A horrific motor vehicle accident between a large commercial truck and a 2004 Toyota Matrix that resulted in a Pennsylvania wrongful death lawsuit was settled in June 2012. According to The Pennsylvania Record, the Gettysburg family and the defendants settled in Sneeringer v. GLC Transportation for $26.1 million, an amount that may be the biggest personal injury settlement in Pennsylvania history.
The details of the traumatic brain injury along with permanent physical and emotional problems, while Sneeringer herself suffered many serious physical injuries.
The complaint was filed by Sneeringer, her husband and her mother. The complaint disputed the driver’s assertion that he could not see because of glare from the sun and that he did not know he had hit another vehicle because the truck was eastbound, away from the setting sun. The complaint claimed the driver had either not been “alert” or had been “asleep at the wheel.”
Pennsylvania Wrongful Death Lawsuits
As illustrated by the Sneeringer case, Pennsylvania statute allows a wrongful death lawsuit for money damages when someone is killed because of the “wrongful act or neglect or unlawful violence or negligence of another.” Under the Pennsylvania Wrongful Death Act, the only surviving relatives who are recognized as beneficiaries in such a situation are the husband or wife, children and parents of the person who died.
They are still legal beneficiaries even if they do not live in Pennsylvania, and for wrongful death beneficiaries who do live in Pennsylvania, they do not have to have actually lived with the decedent to qualify. However, Pennsylvania courts have interpreted the statute as requiring that there must have been some “pecuniary loss” by the beneficiaries of the deceased.
For purposes of qualification as a beneficiary, pecuniary (monetary) loss can mean financial dependence on the decedent, but does not need to be that significant. Such loss can also be shown by the expectation that the beneficiary would have received other financial gain like gifts, help with education or housing, paid trips or entertainment, or assistance with medical bills. Even the value of company and comfort the decedent would have given the beneficiary may be enough to qualify.
Pennsylvania court rules provide that for the first six months after the death, the wrongful death suit must be brought by the personal representative of the deceased’s estate for the benefit of the statutory beneficiaries. After six months from the death have passed, either the personal representative or one of the beneficiaries may bring the suit for the benefit of all beneficiaries.
Damages recovered in a Pennsylvania wrongful death suit are divided among the beneficiaries in the same proportion that would be applied under the Pennsylvania intestacy laws to divide the decedent’s property if the person had died without a will. Significantly, wrongful death damages are legally protected from collection actions by the decedent’s creditors. Such damages may also not be reduced by the value of inheritance or insurance proceeds received separately by the beneficiaries because of the death of their relative.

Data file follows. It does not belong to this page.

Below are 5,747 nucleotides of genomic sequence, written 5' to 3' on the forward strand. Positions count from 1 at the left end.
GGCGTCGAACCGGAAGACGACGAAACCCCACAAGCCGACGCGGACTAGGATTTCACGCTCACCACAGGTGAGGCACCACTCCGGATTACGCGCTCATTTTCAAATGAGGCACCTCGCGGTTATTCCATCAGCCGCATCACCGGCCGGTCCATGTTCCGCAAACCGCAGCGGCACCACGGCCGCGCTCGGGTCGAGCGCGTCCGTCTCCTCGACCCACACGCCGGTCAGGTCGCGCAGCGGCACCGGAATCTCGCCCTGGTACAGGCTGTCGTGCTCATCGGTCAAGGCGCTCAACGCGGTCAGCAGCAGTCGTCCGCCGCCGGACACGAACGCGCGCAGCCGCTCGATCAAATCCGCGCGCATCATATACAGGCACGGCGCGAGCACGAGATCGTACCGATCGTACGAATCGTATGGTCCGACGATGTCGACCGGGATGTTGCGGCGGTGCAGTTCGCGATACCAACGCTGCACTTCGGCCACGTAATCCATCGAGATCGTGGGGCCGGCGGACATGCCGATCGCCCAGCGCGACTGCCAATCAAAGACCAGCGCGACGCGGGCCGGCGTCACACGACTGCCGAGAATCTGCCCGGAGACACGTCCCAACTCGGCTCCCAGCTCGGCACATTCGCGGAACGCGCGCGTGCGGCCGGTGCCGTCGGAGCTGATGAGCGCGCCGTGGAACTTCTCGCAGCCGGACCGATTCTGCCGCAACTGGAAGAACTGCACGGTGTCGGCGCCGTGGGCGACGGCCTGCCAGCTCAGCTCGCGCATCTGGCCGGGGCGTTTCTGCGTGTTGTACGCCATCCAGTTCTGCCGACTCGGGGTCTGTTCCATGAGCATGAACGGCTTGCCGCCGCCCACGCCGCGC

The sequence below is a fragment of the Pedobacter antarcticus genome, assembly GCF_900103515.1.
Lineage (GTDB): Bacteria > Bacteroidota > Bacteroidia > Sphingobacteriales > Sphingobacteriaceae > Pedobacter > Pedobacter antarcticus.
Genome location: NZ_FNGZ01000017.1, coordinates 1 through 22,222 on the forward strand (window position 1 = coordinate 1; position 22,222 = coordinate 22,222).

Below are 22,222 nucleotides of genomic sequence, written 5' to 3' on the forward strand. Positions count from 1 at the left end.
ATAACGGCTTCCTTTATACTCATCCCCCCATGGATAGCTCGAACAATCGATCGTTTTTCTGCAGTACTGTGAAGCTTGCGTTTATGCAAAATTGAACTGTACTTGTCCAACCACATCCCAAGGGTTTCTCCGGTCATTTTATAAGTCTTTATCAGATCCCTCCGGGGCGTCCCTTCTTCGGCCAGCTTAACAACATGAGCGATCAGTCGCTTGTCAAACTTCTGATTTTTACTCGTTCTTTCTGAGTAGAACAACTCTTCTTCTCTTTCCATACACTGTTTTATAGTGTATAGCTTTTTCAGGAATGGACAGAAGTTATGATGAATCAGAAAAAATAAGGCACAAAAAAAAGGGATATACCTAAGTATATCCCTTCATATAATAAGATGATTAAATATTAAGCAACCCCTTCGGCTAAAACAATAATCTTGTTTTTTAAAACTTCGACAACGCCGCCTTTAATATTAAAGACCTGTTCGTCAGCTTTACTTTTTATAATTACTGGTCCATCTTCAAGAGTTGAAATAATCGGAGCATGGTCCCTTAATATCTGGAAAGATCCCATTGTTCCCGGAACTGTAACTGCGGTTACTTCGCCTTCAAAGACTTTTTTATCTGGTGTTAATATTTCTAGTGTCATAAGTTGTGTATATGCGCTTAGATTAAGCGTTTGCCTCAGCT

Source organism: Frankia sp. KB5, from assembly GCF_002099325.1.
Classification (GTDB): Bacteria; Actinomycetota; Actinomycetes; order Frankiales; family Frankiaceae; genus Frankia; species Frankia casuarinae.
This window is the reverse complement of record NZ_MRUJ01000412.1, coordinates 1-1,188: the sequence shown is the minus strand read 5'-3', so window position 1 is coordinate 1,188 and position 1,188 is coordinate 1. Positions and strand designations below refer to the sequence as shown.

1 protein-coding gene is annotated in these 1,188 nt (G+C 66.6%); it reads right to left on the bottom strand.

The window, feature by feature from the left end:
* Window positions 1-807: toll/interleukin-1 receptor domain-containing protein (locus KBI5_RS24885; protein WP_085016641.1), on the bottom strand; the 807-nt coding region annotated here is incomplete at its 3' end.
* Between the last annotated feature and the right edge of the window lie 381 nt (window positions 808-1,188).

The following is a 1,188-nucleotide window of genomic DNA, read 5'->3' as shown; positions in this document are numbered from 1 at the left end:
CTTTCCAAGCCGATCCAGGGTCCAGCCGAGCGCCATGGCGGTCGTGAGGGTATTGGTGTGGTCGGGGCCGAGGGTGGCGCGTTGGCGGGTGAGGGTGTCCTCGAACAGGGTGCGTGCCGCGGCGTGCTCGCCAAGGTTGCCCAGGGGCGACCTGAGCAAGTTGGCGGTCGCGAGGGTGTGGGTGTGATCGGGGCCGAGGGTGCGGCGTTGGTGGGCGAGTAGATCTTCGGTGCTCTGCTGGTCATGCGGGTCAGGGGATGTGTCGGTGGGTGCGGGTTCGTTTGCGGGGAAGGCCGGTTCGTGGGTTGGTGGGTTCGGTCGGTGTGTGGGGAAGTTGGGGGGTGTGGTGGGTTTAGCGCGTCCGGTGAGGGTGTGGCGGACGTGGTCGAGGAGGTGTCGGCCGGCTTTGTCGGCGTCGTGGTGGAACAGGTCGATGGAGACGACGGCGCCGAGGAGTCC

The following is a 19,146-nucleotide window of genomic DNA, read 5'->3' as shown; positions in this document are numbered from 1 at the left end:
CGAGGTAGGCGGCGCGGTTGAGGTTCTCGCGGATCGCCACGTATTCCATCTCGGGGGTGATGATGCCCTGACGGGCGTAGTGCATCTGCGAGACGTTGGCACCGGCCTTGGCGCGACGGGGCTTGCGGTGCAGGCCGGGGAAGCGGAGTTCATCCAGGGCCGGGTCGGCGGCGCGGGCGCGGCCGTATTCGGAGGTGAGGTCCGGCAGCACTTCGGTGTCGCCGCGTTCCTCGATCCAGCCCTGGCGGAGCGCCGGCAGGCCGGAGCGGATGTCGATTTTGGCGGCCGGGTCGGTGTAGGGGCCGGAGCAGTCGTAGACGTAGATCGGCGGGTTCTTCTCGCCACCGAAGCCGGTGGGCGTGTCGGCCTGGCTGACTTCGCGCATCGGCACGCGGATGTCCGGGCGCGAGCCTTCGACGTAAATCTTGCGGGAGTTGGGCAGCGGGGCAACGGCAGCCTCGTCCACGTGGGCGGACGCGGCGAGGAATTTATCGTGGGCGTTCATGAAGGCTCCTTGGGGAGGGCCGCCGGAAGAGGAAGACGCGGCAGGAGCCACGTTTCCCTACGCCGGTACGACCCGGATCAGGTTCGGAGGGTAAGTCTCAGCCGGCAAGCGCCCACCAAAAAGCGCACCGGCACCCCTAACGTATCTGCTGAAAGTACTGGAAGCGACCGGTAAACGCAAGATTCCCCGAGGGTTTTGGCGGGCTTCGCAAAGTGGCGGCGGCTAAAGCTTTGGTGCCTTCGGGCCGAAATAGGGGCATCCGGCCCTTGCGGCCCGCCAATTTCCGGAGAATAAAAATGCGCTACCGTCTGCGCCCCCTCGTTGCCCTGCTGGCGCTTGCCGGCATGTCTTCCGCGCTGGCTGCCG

The types of damages that may be available to a Pennsylvania wrongful death plaintiff are those that compensate for the beneficiaries’ pecuniary loss and could potentially reimburse for things like:
Personal services like chores, repairs and errands
Emotional support, companionship and comfort the beneficiaries would have received from the decedent had he or she lived
Actual monetary and other measurable support the deceased provided to the beneficiaries
Future earnings the decedent would have used for the beneficiaries’ benefit
The court will look at the history of the relationship between a beneficiary and the decedent to decide whether the ongoing relationship showed that such pecuniary gain would have been reasonably expected. If the relationship was ruptured or such contributions rarely happened in life, the beneficiary will probably not get such damages in a wrongful death action.
The beneficiaries may not recover damages for their own grief and suffering at the death of their loved one. Punitive damages (those meant to punish the wrongdoer) are also not generally available in Pennsylvania wrongful death actions.
In addition, “special damages” are available for reasonable hospital, nursing, medical, funeral and administrative costs stemming from the injuries that caused the wrongful death. If no wrongful death beneficiaries are alive, the personal representative of the deceased’s estate can sue on behalf of the estate under the wrongful death statute for damages in these same special damage categories.
If you lose a loved one because of the negligence or wrongdoing of another person, discuss the potential of a wrongful death lawsuit with an experienced personal injury attorney.